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Copper(II) oxide nanoparticles coated cellulose sponge—an effective heterogeneous catalyst for the reduction of toxic organic dyes

Nagarajan, Durgadevi, Venkatanarasimhan, Swarnalatha
Environmental science and pollution research international 2019 v.26 no.22 pp. 22958-22970
X-ray diffraction, X-ray photoelectron spectroscopy, catalysts, catalytic activity, cellulose, color, cupric oxide, decolorization, energy-dispersive X-ray analysis, industry, irradiation, methylene blue, nanoparticles, remediation, rhodamines, scanning electron microscopy, sodium borohydride, solar radiation, temperature, thermogravimetry, toxicity, transmission electron microscopes, transmission electron microscopy, wastewater, water pollution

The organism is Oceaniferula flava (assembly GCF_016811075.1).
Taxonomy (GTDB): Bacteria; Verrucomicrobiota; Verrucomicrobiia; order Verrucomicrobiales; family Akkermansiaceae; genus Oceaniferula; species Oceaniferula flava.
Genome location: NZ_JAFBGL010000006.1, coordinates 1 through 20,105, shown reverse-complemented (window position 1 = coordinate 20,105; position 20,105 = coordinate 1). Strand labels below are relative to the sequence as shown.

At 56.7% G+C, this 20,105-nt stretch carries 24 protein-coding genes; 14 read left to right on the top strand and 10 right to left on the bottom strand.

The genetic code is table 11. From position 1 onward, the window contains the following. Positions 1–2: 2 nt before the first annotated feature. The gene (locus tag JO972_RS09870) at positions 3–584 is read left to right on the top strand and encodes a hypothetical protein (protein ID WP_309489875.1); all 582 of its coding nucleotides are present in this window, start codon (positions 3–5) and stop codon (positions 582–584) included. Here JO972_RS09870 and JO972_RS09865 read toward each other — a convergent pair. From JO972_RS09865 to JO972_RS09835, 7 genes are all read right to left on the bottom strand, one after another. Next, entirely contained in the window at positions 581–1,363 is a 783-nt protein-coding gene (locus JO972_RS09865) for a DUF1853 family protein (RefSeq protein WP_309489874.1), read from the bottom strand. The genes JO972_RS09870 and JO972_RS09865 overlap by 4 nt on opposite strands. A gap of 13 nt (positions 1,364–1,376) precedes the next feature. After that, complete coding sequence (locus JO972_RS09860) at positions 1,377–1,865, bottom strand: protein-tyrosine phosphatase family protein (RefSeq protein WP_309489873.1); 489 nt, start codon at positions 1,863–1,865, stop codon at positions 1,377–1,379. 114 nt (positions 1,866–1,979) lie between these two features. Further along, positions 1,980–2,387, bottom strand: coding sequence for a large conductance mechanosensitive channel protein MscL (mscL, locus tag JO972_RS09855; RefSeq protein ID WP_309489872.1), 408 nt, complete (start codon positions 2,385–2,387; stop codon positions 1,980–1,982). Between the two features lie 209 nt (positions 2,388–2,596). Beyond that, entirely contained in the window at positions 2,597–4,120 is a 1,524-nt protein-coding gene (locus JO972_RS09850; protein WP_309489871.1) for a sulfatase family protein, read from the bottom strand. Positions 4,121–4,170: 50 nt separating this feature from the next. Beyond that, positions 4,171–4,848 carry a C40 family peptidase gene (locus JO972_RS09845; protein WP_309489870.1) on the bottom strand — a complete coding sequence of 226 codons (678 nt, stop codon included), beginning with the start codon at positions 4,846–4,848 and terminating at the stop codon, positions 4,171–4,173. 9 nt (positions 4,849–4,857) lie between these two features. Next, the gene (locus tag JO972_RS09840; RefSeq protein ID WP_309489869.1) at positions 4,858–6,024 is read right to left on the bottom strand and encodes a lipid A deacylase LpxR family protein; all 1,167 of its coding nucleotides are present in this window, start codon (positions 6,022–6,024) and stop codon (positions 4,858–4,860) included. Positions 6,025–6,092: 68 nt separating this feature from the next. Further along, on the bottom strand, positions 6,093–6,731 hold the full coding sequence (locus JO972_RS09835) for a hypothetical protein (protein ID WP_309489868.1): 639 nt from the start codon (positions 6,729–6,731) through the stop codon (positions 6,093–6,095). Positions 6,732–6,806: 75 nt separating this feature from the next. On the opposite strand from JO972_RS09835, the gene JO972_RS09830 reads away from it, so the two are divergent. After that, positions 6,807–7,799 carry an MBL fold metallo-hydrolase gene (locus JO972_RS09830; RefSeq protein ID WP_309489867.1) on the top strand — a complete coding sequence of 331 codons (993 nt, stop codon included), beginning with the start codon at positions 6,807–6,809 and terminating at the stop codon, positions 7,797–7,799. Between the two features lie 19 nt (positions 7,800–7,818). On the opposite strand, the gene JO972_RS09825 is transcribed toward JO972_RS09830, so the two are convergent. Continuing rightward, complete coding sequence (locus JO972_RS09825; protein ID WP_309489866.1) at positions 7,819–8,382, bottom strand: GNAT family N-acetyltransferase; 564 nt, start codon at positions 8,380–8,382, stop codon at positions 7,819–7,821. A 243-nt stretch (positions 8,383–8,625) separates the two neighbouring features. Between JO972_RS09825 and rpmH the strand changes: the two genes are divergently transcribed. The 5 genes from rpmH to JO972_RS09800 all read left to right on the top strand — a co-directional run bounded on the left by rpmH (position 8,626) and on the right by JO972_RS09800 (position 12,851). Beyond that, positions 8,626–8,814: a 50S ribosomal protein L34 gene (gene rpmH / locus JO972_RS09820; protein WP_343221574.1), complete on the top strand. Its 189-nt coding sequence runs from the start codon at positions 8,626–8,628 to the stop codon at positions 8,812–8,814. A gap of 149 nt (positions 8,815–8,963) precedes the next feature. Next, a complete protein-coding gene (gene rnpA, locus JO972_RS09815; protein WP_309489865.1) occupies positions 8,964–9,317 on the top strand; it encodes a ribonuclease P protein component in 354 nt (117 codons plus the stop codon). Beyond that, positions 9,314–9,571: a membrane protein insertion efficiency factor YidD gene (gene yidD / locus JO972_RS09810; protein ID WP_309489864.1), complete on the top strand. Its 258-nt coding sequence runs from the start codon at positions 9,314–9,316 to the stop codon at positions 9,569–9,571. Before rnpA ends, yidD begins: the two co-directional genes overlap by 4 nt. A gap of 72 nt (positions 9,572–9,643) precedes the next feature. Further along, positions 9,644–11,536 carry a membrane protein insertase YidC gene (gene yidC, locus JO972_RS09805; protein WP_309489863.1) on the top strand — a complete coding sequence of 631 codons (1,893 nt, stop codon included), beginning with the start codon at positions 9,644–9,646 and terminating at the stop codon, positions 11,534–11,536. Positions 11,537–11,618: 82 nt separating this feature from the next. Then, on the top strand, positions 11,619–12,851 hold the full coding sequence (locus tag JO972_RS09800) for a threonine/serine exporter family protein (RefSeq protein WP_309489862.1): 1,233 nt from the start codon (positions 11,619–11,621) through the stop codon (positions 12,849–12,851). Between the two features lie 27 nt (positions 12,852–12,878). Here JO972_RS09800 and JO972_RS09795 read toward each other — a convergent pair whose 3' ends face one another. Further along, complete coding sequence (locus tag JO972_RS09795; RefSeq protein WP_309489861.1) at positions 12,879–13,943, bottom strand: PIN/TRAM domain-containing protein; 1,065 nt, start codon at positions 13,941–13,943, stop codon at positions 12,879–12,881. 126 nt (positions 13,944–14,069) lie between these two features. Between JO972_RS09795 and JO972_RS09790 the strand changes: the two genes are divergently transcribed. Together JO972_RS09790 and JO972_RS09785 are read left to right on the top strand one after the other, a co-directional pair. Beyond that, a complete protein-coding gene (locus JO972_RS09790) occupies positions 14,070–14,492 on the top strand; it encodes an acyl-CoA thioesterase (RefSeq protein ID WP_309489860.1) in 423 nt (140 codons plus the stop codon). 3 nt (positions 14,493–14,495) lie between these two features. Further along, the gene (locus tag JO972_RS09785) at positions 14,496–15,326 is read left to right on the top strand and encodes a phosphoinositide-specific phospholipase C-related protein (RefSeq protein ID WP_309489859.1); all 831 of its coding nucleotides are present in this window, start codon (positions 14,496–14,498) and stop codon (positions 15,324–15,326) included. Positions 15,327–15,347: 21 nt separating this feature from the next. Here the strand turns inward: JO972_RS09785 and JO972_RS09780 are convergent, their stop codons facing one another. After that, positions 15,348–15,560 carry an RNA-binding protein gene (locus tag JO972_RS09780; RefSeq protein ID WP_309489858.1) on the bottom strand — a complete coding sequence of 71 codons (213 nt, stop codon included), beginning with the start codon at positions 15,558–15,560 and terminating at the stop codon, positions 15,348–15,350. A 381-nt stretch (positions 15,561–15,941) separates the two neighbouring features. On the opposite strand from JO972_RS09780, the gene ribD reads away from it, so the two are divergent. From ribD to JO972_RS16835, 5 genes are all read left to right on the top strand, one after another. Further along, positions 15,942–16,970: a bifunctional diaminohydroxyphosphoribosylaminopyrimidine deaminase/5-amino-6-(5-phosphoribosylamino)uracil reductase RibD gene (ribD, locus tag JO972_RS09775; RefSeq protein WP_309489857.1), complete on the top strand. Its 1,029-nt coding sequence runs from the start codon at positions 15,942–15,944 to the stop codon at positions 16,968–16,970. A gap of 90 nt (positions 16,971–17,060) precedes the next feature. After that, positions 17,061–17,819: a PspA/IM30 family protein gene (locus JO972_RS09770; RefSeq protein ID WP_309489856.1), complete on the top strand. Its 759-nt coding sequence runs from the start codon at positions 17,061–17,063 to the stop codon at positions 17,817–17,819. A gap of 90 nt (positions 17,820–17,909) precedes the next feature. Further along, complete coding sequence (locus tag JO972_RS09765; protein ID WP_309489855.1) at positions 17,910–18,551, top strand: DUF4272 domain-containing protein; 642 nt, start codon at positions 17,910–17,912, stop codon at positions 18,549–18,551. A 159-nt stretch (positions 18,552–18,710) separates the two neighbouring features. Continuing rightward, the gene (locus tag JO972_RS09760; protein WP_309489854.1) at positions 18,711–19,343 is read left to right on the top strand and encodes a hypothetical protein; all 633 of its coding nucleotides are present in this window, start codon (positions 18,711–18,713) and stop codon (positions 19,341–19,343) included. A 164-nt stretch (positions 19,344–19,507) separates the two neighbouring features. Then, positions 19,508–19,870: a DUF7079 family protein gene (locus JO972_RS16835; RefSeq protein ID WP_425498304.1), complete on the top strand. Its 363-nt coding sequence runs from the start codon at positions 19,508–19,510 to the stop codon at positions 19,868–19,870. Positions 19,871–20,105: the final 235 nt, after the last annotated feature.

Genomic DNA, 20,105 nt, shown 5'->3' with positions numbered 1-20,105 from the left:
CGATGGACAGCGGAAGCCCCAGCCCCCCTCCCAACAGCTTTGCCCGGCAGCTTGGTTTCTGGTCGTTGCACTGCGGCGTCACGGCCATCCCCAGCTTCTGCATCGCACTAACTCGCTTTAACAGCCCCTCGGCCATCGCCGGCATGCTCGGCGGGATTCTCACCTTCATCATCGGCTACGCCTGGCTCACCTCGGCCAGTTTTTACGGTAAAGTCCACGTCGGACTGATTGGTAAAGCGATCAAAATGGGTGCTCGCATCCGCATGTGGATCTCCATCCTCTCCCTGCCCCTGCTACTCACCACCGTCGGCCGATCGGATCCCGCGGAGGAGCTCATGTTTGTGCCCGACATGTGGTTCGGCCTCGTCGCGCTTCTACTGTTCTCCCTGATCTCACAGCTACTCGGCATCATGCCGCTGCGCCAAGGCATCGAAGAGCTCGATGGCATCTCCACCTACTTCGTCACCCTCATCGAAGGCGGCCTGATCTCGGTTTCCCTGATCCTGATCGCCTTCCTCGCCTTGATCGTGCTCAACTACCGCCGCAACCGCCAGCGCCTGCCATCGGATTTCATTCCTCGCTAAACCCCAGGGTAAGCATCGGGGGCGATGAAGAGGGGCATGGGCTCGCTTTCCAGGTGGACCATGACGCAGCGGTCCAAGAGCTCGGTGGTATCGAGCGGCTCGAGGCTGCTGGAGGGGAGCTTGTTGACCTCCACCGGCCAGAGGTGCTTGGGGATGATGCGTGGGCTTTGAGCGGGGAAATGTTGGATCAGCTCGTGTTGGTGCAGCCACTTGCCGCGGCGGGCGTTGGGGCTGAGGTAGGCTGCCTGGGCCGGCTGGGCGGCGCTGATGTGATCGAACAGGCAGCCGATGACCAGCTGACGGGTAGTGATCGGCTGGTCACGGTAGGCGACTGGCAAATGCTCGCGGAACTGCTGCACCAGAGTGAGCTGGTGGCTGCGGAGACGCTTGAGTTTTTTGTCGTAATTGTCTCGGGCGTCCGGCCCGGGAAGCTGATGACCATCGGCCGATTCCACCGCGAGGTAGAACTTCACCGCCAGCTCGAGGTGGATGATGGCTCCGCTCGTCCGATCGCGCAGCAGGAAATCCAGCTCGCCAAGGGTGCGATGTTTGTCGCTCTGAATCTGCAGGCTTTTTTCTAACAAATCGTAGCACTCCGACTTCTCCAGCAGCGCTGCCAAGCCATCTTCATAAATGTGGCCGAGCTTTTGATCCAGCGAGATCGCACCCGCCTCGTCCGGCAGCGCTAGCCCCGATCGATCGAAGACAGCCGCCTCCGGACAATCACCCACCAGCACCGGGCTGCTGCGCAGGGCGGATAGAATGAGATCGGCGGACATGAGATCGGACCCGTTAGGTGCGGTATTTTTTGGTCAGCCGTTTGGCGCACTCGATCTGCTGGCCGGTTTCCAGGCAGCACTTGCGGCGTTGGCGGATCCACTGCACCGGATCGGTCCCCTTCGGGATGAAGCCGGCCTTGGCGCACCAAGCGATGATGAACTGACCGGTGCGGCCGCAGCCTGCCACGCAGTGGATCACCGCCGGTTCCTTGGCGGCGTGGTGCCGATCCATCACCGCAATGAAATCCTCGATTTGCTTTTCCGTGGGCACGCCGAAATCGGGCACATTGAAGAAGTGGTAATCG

Discharge of unprocessed coloured waste water from industries gives rise to water contamination. In the current work, we propose the application of CuO nanoparticles supported on cellulose kitchen wipe sponge as a heterogeneous catalyst for the reductive decolourization of various toxic cationic and anionic dye molecules. The catalytic activity of the CuO nanoparticles under normal light for reduction has been examined in which sunlight irradiation is not necessitated. The CuO nanoparticles were synthesized by a simple wet chemical method and characterized using High Resolution Transmission Electron Microscope (HRTEM), SEM, EDX, XRD, XPS and TGA analyses. In the presence of CuO@CS catalyst and sodium borohydride, decolourization reaction of dyes such as acid red, acid green, methylene blue, rhodamine B and solochrome black-T was carried out. The catalytic reduction behaves as a pseudo-first-order reaction and is found to be superior in comparison with other reported catalysts in terms of reaction velocity. The reduction reaction can be further accelerated by increasing the reaction temperature. The developed catalyst drives the reduction faster on exposing the reaction mixture to sunlight confirming the usage of the catalyst at normal light and sunlight conditions. The catalyst retains 100% efficiency even after 5 cycles and remains suitable even for further use. Thus, a low-cost heterogeneous catalyst has been successfully developed and employed to decolourize various dye molecules in short duration with good recyclability and therefore can be used as the potential candidate in environmental remediation.